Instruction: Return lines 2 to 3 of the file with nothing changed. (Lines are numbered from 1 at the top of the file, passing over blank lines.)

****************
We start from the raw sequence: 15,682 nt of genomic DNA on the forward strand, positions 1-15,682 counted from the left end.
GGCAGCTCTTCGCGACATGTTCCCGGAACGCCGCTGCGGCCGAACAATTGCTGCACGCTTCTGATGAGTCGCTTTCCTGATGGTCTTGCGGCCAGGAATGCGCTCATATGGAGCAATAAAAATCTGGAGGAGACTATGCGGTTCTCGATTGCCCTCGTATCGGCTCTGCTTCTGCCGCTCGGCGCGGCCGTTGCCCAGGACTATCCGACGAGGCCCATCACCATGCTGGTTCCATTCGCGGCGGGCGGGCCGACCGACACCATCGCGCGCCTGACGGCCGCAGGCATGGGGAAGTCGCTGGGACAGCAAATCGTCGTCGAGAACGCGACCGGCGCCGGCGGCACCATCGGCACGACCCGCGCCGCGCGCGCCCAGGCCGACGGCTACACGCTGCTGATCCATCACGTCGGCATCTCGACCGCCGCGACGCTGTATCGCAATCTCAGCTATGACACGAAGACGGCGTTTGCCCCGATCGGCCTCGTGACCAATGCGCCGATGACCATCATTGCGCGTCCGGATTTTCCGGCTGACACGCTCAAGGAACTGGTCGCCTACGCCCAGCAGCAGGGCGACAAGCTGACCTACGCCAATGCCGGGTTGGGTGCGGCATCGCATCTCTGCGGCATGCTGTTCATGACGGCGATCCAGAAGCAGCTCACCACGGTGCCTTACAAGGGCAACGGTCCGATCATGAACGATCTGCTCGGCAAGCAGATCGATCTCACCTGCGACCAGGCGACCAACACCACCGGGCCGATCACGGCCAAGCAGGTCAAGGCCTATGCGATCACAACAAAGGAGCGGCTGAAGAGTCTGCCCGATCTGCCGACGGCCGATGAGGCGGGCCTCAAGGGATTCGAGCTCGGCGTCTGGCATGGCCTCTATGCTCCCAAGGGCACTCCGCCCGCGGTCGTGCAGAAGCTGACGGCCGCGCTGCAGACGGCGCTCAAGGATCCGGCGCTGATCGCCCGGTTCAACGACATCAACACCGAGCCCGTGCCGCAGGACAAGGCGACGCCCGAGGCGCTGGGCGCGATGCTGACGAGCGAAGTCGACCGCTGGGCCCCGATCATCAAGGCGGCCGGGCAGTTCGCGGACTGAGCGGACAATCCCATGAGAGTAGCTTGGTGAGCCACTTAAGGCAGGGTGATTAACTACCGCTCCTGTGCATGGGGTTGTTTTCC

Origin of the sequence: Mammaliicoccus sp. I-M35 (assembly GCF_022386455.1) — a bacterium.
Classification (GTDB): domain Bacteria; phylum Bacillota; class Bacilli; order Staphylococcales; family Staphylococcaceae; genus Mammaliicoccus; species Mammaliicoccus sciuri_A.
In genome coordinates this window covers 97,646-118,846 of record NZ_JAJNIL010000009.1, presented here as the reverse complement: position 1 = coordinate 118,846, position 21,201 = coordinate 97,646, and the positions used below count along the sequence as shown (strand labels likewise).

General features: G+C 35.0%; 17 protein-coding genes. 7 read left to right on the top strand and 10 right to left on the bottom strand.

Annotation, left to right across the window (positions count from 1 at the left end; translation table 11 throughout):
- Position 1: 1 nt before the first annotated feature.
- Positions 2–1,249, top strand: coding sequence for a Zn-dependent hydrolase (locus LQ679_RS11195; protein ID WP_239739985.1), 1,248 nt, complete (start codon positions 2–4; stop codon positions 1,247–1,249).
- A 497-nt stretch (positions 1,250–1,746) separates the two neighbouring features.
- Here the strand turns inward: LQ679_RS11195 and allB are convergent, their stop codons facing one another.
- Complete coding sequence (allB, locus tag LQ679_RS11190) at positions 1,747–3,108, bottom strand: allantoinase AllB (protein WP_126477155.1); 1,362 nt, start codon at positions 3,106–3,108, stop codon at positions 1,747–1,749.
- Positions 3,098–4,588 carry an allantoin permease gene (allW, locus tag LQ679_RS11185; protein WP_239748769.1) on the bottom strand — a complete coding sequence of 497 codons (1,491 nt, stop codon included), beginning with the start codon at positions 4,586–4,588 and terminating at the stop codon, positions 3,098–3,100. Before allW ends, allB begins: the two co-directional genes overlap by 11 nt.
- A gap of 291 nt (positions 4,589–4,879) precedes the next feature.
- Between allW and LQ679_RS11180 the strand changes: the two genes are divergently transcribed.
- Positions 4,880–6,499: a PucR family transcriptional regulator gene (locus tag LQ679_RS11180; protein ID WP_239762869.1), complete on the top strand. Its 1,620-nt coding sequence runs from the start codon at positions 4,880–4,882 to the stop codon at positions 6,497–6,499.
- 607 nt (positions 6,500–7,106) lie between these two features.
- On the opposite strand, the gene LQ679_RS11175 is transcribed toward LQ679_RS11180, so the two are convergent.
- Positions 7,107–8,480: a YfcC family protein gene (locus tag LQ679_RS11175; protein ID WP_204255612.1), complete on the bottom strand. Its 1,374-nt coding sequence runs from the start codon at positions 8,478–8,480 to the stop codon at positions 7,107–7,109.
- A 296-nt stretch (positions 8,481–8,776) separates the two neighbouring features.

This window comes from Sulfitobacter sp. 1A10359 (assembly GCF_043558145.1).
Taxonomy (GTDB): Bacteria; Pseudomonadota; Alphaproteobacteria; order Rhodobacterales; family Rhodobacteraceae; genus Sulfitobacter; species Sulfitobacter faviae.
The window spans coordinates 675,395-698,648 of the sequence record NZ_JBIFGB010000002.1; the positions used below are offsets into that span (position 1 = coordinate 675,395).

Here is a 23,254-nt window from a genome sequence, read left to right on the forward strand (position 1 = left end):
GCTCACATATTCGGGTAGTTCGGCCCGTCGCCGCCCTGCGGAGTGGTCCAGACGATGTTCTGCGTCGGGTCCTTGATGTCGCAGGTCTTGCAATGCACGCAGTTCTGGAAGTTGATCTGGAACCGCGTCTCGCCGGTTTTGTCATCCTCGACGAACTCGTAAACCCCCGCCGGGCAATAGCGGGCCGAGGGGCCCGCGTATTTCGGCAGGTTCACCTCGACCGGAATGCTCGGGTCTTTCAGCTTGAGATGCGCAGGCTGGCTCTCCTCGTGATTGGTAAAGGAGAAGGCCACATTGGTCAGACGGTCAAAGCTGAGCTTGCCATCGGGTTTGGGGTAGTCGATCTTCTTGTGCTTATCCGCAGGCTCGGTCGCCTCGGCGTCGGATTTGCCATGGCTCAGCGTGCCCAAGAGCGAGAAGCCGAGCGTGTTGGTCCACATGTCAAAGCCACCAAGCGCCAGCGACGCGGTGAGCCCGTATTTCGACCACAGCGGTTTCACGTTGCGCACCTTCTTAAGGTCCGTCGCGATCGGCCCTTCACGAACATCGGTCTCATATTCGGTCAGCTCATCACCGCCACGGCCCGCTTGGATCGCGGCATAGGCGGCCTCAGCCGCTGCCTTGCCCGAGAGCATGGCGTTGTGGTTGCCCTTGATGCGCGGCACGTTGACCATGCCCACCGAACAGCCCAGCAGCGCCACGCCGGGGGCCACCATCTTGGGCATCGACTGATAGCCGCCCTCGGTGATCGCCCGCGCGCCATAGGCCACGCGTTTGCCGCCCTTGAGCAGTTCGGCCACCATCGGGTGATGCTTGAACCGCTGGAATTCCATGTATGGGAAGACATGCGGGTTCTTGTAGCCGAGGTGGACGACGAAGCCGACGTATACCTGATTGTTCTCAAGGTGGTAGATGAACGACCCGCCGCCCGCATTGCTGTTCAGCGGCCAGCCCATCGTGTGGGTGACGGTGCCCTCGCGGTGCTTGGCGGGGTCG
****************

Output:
GGCAGCTCTTCGCGACATGTTCCCGGAACGCCGCTGCGGCCGAACAATTGCTGCACGCTTCTGATGAGTCGCTTTCCTGATGGTCTTGCGGCCAGGAATGCGCTCATATGGAGCAATAAAAATCTGGAGGAGACTATGCGGTTCTCGATTGCCCTCGTATCGGCTCTGCTTCTGCCGCTCGGCGCGGCCGTTGCCCAGGACTATCCGACGAGGCCCATCACCATGCTGGTTCCATTCGCGGCGGGCGGGCCGACCGACACCATCGCGCGCCTGACGGCCGCAGGCATGGGGAAGTCGCTGGGACAGCAAATCGTCGTCGAGAACGCGACCGGCGCCGGCGGCACCATCGGCACGACCCGCGCCGCGCGCGCCCAGGCCGACGGCTACACGCTGCTGATCCATCACGTCGGCATCTCGACCGCCGCGACGCTGTATCGCAATCTCAGCTATGACACGAAGACGGCGTTTGCCCCGATCGGCCTCGTGACCAATGCGCCGATGACCATCATTGCGCGTCCGGATTTTCCGGCTGACACGCTCAAGGAACTGGTCGCCTACGCCCAGCAGCAGGGCGACAAGCTGACCTACGCCAATGCCGGGTTGGGTGCGGCATCGCATCTCTGCGGCATGCTGTTCATGACGGCGATCCAGAAGCAGCTCACCACGGTGCCTTACAAGGGCAACGGTCCGATCATGAACGATCTGCTCGGCAAGCAGATCGATCTCACCTGCGACCAGGCGACCAACACCACCGGGCCGATCACGGCCAAGCAGGTCAAGGCCTATGCGATCACAACAAAGGAGCGGCTGAAGAGTCTGCCCGATCTGCCGACGGCCGATGAGGCGGGCCTCAAGGGATTCGAGCTCGGCGTCTGGCATGGCCTCTATGCTCCCAAGGGCACTCCGCCCGCGGTCGTGCAGAAGCTGACGGCCGCGCTGCAGACGGCGCTCAAGGATCCGGCGCTGATCGCCCGGTTCAACGACATCAACACCGAGCCCGTGCCGCAGGACAAGGCGACGCCCGAGGCGCTGGGCGCGATGCTGACGAGCGAAGTCGACCGCTGGGCCCCGATCATCAAGGCGGCCGGGCAGTTCGCGGACTGAGCGGACAATCCCATGAGAGTAGCTTGGTGAGCCACTTAAGGCAGGGTGATTAACTACCGCTCCTGTGCATGGGGTTGTTTTCC

Origin of the sequence: Mammaliicoccus sp. I-M35 (assembly GCF_022386455.1) — a bacterium.